Page last updated at 03:00 GMT, Tuesday, 21 October 2008 04:00 UK

Bush says economic 'panic' easing

President Bush on a "more relaxed" attitude

The US president has suggested that Americans are starting to feel more positive about their economic future.

During a meeting with business leaders in Louisiana, George Bush said people's attitudes had changed from "near panic" to a "more relaxed" approach.

He put it down to the effects of the huge bail-out agreed with Congress to sustain the financial system.

Earlier, Federal Reserve chief Ben Bernanke said more government spending may be needed to combat the slowdown.

Although Mr Bernanke stopped short of saying the US was in recession, he said the American economy was likely to be weak for several quarters.

I have heard that people's attitudes are beginning to change from a period of intense concerns - I would call it near panic - to being more relaxed
George W Bush
A fresh economic stimulus package "at this juncture seems appropriate", he told the US House of Representatives budget committee.

His comments were welcomed by Democratic leaders in Congress, who called on Republicans and the White House to work together to formulate a plan.

A White House spokesman said the Bush administration was "open" to a new package, depending on its make-up, and would seek guidance from others including Mr Bernanke.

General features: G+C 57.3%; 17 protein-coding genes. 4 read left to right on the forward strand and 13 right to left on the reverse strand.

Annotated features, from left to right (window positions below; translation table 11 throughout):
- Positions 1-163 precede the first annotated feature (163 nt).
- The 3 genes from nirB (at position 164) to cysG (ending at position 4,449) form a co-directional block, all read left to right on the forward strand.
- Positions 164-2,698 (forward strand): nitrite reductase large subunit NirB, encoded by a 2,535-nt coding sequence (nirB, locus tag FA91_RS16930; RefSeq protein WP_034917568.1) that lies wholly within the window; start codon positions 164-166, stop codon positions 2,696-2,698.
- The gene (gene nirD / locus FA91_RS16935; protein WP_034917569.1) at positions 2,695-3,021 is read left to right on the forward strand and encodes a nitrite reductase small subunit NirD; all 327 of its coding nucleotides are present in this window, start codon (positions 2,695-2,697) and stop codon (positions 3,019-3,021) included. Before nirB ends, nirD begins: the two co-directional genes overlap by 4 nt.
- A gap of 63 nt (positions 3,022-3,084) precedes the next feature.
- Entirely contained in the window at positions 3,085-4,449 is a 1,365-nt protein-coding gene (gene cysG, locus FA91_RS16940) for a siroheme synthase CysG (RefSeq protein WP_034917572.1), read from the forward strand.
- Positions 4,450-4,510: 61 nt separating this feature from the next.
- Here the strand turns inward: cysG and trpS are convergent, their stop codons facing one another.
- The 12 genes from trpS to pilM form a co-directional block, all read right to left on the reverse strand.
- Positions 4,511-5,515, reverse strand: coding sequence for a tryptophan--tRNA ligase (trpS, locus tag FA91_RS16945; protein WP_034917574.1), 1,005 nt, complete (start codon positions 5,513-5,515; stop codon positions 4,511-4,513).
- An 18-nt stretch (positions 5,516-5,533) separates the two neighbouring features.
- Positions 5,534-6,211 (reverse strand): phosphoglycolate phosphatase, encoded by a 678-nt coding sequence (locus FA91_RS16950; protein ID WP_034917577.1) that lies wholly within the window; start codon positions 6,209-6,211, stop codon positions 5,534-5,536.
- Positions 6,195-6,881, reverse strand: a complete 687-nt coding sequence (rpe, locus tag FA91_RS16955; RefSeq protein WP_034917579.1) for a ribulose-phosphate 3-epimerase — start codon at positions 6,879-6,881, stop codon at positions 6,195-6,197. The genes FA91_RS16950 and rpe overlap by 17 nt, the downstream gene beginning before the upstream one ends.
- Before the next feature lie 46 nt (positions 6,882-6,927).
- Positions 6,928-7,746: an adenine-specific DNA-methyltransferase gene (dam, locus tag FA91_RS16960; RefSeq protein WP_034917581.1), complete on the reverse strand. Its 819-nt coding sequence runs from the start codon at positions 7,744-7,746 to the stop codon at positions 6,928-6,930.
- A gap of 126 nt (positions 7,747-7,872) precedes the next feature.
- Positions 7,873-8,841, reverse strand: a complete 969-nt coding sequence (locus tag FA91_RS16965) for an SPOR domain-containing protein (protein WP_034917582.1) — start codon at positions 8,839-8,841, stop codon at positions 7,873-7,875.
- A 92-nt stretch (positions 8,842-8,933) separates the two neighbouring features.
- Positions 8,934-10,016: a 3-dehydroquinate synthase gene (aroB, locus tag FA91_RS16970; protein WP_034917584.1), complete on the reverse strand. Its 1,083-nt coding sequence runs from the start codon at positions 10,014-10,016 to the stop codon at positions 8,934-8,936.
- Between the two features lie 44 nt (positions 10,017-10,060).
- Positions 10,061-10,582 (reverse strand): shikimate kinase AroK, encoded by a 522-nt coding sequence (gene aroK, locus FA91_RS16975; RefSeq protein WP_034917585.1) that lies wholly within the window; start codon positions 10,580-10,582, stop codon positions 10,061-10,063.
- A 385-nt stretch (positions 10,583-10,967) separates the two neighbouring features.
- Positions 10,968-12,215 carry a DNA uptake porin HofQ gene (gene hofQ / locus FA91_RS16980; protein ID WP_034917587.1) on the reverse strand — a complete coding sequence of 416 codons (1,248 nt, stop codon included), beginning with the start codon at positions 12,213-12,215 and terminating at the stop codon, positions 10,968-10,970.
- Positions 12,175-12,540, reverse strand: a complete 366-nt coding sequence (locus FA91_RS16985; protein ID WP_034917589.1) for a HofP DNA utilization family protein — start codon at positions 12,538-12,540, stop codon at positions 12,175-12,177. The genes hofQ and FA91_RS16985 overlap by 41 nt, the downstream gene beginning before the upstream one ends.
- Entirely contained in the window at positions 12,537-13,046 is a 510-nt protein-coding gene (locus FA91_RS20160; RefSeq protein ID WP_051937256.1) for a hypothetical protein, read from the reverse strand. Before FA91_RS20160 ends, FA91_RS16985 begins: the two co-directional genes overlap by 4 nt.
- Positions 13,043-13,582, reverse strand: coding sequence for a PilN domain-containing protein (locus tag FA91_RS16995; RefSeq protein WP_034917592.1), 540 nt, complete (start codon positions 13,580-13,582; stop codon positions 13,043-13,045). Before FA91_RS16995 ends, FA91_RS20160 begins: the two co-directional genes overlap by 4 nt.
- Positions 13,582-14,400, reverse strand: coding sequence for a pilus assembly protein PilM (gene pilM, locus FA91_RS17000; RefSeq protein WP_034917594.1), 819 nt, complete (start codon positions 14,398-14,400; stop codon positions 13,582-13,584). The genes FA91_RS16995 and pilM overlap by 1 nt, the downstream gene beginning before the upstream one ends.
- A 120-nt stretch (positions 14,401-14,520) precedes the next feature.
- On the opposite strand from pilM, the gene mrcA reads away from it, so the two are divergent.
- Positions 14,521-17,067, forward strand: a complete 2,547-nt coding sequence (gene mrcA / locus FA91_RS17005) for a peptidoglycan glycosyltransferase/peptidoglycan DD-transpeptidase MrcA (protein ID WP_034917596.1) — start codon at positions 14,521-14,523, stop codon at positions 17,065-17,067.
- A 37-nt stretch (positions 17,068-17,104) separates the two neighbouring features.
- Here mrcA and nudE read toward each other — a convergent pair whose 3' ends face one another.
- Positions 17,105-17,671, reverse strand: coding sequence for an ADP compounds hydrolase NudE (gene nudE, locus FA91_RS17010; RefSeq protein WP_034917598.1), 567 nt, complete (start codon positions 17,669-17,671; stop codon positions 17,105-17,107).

'Serious consequences'

Mr Bush struck an optimistic tone while addressing the Central Louisiana Chamber of Commerce.

"I have heard that people's attitudes are beginning to change from a period of intense concerns - I would call it near panic - to being more relaxed," he said.

Ben Bernanke says the outlook for the US economy remains uncertain

But he warned that there was "a long way to go".

A series of crises in the housing, credit and financial sectors have badly hit the US economy.

Many analysts are forecasting the US economy will shrink later this year and early next year. This would meet the classic definition of a recession - which is two quarters of negative growth.

However, some economists believe America is already in a recession, something that Mr Bernanke more than hinted at.

"We are in a very serious slowdown in the economy which has very serious consequences for the public. Whether it's called a recession or not is of no consequence," he said.

Any government spending would need to kick in quickly to encourage people and businesses to boost spending and help the economy during the period in which economic activity would be otherwise weak, he said.

The Federal Reserve chairman also said the package should include provisions that would aid the jammed credit markets, which has been a major factor in the economy's slowdown.


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